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In this Aug. 6. 2021, photo, a Kenyan soldier guards a consignment of 182,000 COVID-19 vaccines from the Greek government via the COVAX facility, at Kenya Jomo Kenyatta airport in Nairobi.

An international system to share coronavirus vaccines was supposed to guarantee that low and middle-income countries could get doses without being last in line and at the mercy of unreliable donations.

It hasn't worked out that way. In late June alone, the initiative known as COVAX sent some 530,000 doses to Britain – more than double the amount sent that month to the entire continent of Africa.


Under COVAX, countries were supposed to give money so vaccines could be set aside, both as donations to poor countries and as an insurance policy for richer ones to buy doses if theirs fell through. Some rich countries, including those in the European Union, calculated that they had more than enough doses available through bilateral deals and ceded their allocated COVAX doses to poorer countries.

But others, including Britain, tapped into the meager supply of COVAX doses themselves, despite being among the countries that had reserved most of the world's available vaccines. In the meantime, billions of people in poor countries have yet to receive a single dose.

The result is that poorer countries have landed in exactly the predicament COVAX was supposed to avoid: dependent on the whims and politics of rich countries for donations, just as they have been so often in the past. And in many cases, rich countries don't want to donate in significant amounts before they finish vaccinating all their citizens who could possibly want a dose, a process that is still playing out.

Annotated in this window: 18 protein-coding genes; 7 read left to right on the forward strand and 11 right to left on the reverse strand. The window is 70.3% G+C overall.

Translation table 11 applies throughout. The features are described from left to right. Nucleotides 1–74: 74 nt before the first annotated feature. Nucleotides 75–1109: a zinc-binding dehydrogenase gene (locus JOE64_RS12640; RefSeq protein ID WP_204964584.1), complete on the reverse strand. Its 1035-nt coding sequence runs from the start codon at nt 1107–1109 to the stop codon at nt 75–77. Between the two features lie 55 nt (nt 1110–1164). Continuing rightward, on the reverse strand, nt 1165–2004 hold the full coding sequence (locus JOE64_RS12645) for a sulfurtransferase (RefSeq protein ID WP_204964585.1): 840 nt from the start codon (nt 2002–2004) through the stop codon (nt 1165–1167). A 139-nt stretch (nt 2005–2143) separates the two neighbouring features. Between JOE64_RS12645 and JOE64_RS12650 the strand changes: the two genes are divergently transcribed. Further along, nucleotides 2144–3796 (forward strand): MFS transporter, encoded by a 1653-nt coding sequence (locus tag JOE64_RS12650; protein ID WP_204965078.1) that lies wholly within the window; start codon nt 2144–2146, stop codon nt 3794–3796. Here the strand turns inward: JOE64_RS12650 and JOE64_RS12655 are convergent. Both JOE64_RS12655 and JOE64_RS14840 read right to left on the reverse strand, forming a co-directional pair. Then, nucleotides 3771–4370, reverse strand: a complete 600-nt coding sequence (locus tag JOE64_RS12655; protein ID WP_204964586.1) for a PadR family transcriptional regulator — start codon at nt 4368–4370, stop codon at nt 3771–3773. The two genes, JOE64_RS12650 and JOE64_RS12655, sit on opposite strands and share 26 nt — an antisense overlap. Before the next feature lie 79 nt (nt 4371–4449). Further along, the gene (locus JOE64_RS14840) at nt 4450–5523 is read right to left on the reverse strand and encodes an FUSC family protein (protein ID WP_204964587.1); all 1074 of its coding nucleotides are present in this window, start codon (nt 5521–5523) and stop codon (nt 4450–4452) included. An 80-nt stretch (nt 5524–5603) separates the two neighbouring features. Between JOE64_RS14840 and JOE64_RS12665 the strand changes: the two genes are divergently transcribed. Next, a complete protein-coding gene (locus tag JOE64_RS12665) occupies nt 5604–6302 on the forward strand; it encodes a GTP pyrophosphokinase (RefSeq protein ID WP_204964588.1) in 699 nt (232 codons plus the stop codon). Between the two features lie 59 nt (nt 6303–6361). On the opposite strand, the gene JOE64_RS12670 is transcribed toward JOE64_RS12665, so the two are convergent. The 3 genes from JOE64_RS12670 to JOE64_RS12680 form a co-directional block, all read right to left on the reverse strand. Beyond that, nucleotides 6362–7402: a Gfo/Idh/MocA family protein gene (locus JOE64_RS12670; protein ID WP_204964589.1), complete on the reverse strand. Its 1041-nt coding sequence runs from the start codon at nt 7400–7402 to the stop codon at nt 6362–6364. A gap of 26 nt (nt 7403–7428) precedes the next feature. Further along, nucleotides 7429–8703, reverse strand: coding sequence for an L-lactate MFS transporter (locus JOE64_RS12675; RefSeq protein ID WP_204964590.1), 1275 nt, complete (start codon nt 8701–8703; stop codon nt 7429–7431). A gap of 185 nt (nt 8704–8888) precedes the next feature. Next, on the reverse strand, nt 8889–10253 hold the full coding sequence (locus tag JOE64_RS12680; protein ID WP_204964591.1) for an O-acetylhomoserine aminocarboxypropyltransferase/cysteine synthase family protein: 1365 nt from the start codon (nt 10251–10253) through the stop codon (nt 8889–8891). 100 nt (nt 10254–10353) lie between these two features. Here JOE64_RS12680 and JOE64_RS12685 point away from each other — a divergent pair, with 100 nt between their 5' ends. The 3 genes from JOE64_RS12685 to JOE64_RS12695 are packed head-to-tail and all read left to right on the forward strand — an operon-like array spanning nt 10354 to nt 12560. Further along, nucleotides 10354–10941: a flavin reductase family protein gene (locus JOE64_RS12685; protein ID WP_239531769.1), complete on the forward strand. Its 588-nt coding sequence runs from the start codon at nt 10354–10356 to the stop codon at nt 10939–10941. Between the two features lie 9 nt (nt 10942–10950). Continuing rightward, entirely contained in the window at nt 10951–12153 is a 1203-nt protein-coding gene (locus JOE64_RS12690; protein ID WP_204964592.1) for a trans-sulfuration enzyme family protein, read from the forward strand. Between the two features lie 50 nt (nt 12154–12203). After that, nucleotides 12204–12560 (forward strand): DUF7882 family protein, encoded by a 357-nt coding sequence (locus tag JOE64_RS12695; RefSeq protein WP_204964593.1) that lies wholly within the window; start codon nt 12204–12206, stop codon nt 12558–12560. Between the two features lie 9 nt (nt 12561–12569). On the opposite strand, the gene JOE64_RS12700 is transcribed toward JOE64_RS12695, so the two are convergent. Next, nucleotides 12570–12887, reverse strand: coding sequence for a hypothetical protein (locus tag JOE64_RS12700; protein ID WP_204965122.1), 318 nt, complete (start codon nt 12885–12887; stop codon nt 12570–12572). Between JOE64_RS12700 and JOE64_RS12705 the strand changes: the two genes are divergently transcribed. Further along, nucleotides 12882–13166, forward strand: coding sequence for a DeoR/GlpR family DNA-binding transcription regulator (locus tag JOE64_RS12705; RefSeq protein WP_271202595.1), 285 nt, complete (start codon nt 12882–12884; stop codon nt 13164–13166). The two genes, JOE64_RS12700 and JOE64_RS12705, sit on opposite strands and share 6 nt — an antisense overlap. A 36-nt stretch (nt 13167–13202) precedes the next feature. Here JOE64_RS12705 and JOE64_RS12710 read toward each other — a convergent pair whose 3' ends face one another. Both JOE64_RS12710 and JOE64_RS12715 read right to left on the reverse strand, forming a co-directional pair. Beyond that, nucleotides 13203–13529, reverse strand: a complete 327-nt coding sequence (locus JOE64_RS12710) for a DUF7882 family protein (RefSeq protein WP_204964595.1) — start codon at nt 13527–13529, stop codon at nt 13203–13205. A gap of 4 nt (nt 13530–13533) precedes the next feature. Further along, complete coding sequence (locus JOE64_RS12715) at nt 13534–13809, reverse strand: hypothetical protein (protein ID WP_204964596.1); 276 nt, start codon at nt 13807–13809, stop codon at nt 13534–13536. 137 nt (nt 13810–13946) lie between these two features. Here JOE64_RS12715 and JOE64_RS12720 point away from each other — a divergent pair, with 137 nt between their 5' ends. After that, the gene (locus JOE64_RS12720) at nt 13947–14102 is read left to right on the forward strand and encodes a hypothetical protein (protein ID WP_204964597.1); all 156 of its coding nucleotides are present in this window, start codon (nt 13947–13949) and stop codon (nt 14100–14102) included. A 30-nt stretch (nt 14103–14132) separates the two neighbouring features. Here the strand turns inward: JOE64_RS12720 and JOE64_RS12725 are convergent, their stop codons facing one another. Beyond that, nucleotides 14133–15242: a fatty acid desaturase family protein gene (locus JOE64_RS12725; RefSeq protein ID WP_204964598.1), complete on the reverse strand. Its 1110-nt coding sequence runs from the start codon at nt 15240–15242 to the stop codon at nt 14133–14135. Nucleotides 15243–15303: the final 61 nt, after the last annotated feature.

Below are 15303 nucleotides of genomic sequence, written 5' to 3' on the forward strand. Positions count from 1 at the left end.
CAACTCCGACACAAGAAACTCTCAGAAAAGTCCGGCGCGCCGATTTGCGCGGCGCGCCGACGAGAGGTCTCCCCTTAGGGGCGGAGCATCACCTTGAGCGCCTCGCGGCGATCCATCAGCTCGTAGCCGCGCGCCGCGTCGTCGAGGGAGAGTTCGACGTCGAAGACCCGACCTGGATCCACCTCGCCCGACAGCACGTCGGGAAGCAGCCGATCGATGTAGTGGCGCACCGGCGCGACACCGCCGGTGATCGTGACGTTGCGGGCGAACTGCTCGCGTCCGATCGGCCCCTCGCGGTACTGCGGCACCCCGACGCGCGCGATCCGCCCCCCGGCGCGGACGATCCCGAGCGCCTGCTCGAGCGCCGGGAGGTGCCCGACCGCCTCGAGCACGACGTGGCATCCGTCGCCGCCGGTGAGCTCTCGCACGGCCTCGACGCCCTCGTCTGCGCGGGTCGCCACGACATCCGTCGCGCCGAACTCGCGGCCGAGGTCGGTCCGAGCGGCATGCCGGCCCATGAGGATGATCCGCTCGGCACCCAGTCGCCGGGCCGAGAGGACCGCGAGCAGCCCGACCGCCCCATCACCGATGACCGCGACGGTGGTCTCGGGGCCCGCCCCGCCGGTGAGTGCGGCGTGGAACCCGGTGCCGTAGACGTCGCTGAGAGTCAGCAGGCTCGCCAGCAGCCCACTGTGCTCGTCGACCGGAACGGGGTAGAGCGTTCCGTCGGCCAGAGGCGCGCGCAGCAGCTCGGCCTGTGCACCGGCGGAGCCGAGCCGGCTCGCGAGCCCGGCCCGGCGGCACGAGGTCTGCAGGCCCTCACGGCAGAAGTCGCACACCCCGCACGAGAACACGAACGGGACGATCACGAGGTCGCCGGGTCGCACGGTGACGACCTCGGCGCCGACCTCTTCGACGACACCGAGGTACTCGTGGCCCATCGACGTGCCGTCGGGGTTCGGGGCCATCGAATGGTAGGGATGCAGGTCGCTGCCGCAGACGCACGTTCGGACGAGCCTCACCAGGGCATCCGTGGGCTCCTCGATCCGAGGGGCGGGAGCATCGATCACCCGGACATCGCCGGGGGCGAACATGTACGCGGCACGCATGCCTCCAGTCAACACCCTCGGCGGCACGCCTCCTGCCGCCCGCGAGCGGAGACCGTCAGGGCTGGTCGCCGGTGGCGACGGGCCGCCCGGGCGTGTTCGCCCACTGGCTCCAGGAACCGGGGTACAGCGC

"If we had tried to withhold vaccines from parts of the world, could we have made it any worse than it is today?" asked Dr. Bruce Aylward, a senior advisor at the World Health Organization, during a public session on vaccine equity.

Other wealthy nations that recently received paid doses through COVAX include Qatar, Bahrain and Saudi Arabia, all of which have relatively high immunization rates and other means of acquiring vaccines. Qatar has promised to donate 1.4 million doses of vaccines and already shipped out more than the 74,000 doses it received from COVAX.

The U.S. never got any doses through COVAX, although Canada, Australia and New Zealand did. Canada got so much criticism for taking COVAX shipments that it said it would not request additional ones.

In the meantime, Venezuela has yet to receive any of its doses allocated by COVAX. Haiti has received less than half of what it was allocated, Syria about a 10th. In some cases, officials say, doses weren't sent because countries didn't have a plan to distribute them.

British officials confirmed the U.K. received about 539,000 vaccine doses in late June and that it has options to buy another 27 million shots through COVAX.

"The government is a strong champion of COVAX," the U.K. said, describing the initiative as a mechanism for all countries to obtain vaccines, not just those in need of donations. It declined to explain why it chose to receive those doses despite private deals that have reserved eight injections for every U.K. resident.

Brook Baker, a Northeastern University law professor who specializes in access to medicines, said it was unconscionable that rich countries would dip into COVAX vaccine supplies when more than 90 developing countries had virtually no access. COVAX's biggest supplier, the Serum Institute of India, stopped sharing vaccines in April to deal with a surge of cases on the subcontinent.

Although the number of vaccines being bought by rich countries like Britain through COVAX is relatively small, the extremely limited global supply means those purchases result in fewer shots for poor countries. So far, the initiative has delivered less than 10% of the doses it promised.

COVAX is run by the World Health Organization, the vaccine alliance Gavi and the Coalition for Epidemic Preparedness Innovations, a group launched in 2017 to develop vaccines to stop outbreaks. The program is now trying to regain credibility by getting rich countries to distribute their donated vaccines through its own system, Baker said.

But even this effort is not entirely successful because some countries are making their own deals to curry favorable publicity and political clout.(IANS/VOA)


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